When the ACC added Notre Dame to the fold for the 2012-13 season, much was made of the school’s continued embrace of football independence. Almost totally lost in the chatter, then as now, was the fate of the other Fighting Irish team that stood apart from the ACC. Notre Dame decided to go its own way in football; ice hockey had no choice.
Despite grassroots interest and NHL outposts throughout the ACC’s sprawling reach, there is only one Division I program south of the Mason-Dixon line – at Alabama-Huntsville. Last we heard, the UAH Chargers had yet to join the ACC. Only Notre Dame and Boston College among the ACC’s 15 current members play Division I men’s hockey, and only BC and Syracuse field D-I women’s squads.
Hockey in this region is played as a club sport, a competitive level that’s a vestige of an era when collegiate play was organized by students for students, and participants were indistinguishable from other members of the student body.
“I think what you see is a group of students who are passionate about a sport they love,” says Jason Halsey, director of sport clubs at the University of North Carolina. “They give it their all. They aren’t the most talented group of individuals, but they play hard, they have a lot of pride in their sport, a lot of pride in their team, a lot of pride in their school.”
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College hockey is slowly gaining traction in the Southeast, in North Carolina, and most especially in Raleigh, where N.C. State is the closest pursuer to Georgetown, the team to beat in the Atlantic Coast Collegiate Hockey League. The Wolfpack has two first-place regular-season finishes and a title in the league’s February tournament during four years under coach Mike Gazzillo. Bates Battaglia, a pro for 15 seasons, including six with the Carolina Hurricanes (1998-2003), is an assistant.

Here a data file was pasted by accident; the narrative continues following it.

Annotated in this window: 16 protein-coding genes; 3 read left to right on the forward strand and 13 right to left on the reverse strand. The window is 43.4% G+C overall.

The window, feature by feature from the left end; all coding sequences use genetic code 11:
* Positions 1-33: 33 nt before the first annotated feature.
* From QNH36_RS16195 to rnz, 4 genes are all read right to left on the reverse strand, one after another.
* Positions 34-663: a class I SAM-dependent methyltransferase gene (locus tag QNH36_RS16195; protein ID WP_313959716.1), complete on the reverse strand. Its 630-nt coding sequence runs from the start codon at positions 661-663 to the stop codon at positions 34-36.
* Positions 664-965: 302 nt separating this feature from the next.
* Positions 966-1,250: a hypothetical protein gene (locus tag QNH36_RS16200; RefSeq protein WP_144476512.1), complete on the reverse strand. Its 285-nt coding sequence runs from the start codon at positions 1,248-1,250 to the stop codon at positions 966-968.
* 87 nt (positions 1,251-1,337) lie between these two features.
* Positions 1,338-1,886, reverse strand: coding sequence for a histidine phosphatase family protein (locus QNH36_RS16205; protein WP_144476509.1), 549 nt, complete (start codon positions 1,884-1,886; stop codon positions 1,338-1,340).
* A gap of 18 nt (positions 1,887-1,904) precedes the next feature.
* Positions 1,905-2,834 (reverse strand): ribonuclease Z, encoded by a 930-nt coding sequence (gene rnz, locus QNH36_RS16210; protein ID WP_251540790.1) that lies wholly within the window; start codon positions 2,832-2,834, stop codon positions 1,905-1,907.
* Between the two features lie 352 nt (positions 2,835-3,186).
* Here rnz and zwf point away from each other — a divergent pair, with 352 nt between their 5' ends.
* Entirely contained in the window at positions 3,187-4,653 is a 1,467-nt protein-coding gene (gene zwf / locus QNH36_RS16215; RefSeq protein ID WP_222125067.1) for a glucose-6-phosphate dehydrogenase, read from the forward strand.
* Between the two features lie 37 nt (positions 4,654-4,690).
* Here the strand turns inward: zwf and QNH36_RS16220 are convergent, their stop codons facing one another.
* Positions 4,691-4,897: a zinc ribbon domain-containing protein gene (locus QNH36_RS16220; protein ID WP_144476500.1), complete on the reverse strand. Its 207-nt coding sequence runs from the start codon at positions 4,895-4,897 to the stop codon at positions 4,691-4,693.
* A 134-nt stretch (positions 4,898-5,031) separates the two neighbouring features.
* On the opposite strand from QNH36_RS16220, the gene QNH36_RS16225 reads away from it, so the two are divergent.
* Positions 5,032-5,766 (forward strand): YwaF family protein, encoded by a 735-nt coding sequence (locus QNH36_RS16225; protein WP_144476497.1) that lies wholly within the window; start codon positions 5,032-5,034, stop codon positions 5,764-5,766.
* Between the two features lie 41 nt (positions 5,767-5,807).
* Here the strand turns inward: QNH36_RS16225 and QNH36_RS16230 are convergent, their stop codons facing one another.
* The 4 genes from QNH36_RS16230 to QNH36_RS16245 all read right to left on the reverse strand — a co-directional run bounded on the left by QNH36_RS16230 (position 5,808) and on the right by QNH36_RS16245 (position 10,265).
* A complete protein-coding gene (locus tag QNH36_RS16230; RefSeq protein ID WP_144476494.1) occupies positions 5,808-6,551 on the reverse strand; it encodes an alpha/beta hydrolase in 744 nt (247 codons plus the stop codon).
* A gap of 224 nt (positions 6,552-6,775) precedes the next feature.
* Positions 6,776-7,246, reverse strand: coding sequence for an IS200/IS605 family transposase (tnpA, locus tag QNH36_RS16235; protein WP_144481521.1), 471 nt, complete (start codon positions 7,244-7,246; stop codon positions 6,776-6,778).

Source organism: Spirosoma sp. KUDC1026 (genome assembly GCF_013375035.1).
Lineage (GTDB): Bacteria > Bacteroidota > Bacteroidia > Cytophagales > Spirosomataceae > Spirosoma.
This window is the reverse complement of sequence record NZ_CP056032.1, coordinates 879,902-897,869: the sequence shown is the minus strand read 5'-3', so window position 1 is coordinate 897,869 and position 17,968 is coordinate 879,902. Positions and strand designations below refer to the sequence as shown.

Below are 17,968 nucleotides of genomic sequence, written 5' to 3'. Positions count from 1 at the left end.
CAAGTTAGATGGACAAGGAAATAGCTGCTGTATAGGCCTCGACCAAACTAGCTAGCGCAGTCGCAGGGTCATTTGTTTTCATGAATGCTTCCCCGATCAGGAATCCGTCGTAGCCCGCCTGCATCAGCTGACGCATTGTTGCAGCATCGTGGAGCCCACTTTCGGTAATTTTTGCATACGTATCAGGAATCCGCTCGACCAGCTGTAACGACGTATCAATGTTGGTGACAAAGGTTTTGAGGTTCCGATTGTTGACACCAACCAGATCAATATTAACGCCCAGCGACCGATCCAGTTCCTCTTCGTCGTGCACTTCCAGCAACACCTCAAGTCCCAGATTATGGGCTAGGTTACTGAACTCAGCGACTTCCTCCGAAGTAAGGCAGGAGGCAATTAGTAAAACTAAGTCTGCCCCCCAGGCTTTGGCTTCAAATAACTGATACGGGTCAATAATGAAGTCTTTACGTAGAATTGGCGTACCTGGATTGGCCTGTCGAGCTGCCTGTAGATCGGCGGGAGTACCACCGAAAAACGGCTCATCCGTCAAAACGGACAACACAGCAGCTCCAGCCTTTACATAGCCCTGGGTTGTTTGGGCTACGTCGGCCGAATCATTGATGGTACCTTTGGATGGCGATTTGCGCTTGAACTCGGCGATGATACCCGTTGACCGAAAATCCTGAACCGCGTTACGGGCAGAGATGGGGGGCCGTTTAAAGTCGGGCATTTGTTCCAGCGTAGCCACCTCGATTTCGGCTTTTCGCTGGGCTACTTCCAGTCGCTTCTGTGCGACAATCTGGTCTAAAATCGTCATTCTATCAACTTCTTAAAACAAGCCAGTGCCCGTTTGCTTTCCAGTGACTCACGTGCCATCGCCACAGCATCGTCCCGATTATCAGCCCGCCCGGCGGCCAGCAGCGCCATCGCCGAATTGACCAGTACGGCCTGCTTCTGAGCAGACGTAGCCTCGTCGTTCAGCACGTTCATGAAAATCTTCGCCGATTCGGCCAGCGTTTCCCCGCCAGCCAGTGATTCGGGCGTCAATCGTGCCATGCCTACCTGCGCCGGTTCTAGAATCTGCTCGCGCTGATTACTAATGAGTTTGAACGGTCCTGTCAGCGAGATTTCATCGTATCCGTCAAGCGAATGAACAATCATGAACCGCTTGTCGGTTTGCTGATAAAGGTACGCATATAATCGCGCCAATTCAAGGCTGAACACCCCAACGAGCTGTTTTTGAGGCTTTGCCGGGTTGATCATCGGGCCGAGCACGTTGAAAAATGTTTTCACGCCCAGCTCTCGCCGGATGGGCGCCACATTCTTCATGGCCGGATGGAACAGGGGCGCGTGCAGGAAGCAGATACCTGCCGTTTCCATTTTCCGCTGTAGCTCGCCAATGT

“No one is going to the NHL here, but they are certainly exciting games,” offers Gazzillo, a retired New York police officer and firefighter. “I get a lot of people coming out, they say, ‘Wow! We didn’t expect it be this good.’ The product that we deliver exceeds expectations from people that see it.”
But while the 20-year-old ACCHL intentionally mimics the name of the Atlantic Coast Conference, whose schools comprise half the membership, it’s only a distant cousin to its high-profile namesake in visibility, resources and relative quality of play.
BC and Notre Dame are members of Hockey East, a league that commands 70 regional and national telecasts this season. Meanwhile the ACCHL enjoys scant exposure. (N.C. State’s campus cable station, Wolfpack Sports Television, does carry the school’s games.) Spectators are as sparse as the media coverage, even though league ticket prices are five dollars or less.
“Of the ACC, we have more attendance than anybody else by far,” Sean Blye, a Wolfpack defenseman born and raised in Cary, said proudly the other day. “I think we had a game on Friday (against the Tar Heels) where we had 600 people there.” Virginia’s team recently attracted 820 fans, a figure proudly cited by ACCHL Commissioner Mike Walley.
A lesser league
The music of hockey – the shush and scrape of skates, the thump of pucks striking pads, the smack of bodies propelled into the boards – is universal, but the melody can be wildly uneven within the ACCHL, a second-division league under the umbrella of the national American Collegiate Hockey Association.